Sinead Hourigan: In 1999, one of my closest friends and I made a decision to take a year off from our roles with the Irish Government to go and spend a year in Africa working with an NGO offering a range of support services to women in villages throughout Sierra Leone. Unfortunately, due to the turbulent political nature of the country, as it came closer to our travel date, it became apparent that it was unlikely that our visas would be granted and we decided we needed a backup plan! Australia soon became our alternative and we arrived in Sydney in September 1999.
After spending a year in Sydney, my friend returned home (and eventually married my brother!) and I travelled north to Brisbane with my new partner (now husband) and we set up a life for ourselves there. This was where I started my career in recruitment, with a boutique local firm where I learned the ropes from two exceptional women. An opportunity presented itself to join Robert Walters in Brisbane in 2003 and I found my home in recruitment. Fifteen years later and I have watched the global business grow from strength to strength, and we continue to contribute to that growth from our small corner of Australia!
RIX: What keeps you excited about the recruitment industry?
Özlem Simsek: Everyday looks very different as it’s so fast-moving. I enjoy the combination between sales and HR, and the necessity to be driven and connected. I’m passionate about this industry as finding a job for somebody provides happiness in someone’s life and also gives me a lot of satisfaction. I’m motivated by this purpose and outcome.
Louise Campbell: I haven’t had the same day twice in 22 years. Whether it be winning business or finding out what people want and how to help them, there is so much about recruitment to love. I am fascinated by the increasing complexity candidate attraction presents. I’m also now in a position to grow other people’s careers. When you start it’s all about you and growing your own career, but now it’s about giving other people opportunities. We’ve had a lot of success with sending people overseas early in our Irish business. Irish people are cultural ninjas and they can fit into many environments, which is exciting to see as our team increases their skill sets in a global environment.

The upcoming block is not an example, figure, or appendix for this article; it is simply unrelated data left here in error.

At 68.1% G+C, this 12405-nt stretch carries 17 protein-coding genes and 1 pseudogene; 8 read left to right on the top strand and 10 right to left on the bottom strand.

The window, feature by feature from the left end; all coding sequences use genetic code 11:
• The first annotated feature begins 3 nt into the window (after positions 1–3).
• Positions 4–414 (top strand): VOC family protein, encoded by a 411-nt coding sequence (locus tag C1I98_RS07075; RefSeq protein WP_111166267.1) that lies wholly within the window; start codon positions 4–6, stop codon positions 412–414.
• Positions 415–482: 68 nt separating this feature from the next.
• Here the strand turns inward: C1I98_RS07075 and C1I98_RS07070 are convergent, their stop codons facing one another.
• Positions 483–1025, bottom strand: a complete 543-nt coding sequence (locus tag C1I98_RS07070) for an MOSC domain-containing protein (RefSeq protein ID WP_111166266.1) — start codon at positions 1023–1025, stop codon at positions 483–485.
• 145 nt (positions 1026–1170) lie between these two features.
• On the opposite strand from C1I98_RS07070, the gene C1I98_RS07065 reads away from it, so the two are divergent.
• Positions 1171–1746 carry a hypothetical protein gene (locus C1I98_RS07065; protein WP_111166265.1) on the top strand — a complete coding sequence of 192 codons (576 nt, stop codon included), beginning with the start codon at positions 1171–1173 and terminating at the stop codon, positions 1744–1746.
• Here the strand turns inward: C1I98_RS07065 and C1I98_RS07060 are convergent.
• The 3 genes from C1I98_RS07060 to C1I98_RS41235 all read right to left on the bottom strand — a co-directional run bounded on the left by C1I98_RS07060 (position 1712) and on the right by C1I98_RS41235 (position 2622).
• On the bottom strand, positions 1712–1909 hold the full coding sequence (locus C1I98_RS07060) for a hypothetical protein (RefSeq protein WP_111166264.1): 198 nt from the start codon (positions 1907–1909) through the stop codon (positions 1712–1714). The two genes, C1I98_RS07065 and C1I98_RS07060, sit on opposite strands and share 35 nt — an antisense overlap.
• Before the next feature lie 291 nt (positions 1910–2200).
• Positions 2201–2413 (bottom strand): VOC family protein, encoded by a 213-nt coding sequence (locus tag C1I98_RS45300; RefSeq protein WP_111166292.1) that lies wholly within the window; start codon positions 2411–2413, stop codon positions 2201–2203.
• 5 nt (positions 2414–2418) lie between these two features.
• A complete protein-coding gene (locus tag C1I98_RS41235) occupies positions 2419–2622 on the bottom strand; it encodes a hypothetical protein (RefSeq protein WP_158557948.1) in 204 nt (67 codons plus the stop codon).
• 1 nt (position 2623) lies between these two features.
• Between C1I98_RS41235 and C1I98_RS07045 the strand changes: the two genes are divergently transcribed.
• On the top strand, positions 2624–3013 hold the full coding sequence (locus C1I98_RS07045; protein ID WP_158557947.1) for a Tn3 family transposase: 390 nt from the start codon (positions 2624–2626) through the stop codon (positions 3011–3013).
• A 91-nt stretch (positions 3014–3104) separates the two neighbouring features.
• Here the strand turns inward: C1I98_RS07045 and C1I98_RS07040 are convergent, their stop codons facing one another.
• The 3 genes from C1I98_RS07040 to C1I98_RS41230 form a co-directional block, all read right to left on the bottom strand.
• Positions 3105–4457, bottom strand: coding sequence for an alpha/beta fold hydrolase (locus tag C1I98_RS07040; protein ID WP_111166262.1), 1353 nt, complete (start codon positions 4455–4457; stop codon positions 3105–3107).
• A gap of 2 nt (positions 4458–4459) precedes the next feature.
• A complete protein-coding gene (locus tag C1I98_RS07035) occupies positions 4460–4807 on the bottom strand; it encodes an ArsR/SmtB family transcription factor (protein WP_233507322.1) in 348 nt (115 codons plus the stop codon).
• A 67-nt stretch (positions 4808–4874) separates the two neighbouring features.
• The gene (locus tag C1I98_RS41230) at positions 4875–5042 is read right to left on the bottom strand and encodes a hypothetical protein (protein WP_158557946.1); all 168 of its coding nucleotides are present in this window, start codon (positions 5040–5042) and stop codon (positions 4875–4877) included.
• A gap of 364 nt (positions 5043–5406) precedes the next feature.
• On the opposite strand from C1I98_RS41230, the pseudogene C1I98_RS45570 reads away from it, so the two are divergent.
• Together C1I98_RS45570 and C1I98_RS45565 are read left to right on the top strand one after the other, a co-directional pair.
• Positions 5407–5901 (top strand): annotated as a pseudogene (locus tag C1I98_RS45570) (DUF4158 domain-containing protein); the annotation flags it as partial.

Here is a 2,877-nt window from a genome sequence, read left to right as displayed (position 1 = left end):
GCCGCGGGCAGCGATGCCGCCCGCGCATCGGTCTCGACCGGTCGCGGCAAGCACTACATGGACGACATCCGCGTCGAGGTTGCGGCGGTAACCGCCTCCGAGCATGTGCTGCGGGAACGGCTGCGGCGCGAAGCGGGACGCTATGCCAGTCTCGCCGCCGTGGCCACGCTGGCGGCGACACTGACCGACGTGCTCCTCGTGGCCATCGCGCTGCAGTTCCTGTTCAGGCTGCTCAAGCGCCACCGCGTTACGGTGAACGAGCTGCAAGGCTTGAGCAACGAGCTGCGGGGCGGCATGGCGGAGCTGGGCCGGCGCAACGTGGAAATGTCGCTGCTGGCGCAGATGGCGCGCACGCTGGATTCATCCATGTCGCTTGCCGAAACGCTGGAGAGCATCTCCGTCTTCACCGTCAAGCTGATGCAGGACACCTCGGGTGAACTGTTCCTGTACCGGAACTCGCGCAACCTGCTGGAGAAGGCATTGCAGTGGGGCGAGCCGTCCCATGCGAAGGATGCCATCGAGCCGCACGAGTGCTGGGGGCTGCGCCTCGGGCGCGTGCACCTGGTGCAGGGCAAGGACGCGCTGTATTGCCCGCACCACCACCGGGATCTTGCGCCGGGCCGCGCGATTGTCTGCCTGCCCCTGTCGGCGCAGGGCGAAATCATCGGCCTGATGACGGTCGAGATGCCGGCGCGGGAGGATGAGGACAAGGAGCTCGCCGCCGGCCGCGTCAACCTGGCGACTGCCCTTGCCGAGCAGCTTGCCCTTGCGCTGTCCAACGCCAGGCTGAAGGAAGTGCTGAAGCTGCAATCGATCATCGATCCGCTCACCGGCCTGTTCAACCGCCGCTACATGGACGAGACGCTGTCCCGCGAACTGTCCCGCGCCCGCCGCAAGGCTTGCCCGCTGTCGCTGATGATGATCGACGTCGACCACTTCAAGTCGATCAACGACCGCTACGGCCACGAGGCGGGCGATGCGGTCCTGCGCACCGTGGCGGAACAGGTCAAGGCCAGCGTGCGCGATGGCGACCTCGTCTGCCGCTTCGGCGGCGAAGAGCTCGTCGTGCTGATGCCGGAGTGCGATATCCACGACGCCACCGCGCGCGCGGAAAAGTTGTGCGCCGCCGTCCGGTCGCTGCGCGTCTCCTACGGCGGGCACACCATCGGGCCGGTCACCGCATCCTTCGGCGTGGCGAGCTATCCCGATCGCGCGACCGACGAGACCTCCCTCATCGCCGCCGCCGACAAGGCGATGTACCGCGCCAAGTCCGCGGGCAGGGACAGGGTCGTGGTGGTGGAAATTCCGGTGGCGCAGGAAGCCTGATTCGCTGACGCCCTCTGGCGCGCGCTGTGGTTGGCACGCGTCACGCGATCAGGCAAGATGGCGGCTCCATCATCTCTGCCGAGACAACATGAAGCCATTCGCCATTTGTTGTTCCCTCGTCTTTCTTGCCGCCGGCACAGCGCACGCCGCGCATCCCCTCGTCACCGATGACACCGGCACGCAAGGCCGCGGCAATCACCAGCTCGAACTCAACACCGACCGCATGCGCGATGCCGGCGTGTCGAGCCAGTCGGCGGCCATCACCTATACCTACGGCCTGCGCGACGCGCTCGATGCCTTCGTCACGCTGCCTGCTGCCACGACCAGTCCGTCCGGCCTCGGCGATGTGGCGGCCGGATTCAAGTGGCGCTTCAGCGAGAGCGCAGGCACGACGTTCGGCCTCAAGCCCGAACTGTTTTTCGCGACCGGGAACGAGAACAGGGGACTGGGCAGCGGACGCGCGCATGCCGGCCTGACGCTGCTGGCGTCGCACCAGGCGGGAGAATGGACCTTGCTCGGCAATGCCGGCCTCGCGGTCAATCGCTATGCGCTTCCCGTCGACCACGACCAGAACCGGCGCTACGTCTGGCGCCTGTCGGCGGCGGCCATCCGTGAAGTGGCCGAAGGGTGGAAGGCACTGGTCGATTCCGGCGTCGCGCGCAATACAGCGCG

It’s fun to look around the office and see people I hired as graduates that are now in senior-level roles. You’re never going to know it all in this industry as you’re dealing with people. But you have to learn every day and it never gets boring.
Sinead Hourigan: I joined the recruitment industry in 2001 and I quickly learned a few really important lessons that have stayed with me throughout my career.
- The harder I worked, the luckier I got.
- Going the extra mile for either a candidate, a client or a colleague was always worthwhile.
- There are few jobs in the world where you get paid for making other people’s dreams come true, so be grateful for the opportunity every day!
So much has changed in the past 17 years since I started my career in recruitment and so much has stayed the same. We have so many more avenues now to connect people with their ultimate purpose, but our role as a trusted advisor has never been more important. What still keeps me excited now? My new consultants’ joy when they make that first placement and that call you get to make to a candidate when you know that the role they are about to be offered will actually change their life!
Interested in a career in recruitment?
Have a look at our internal vacancies and learn more about life at Robert Walters.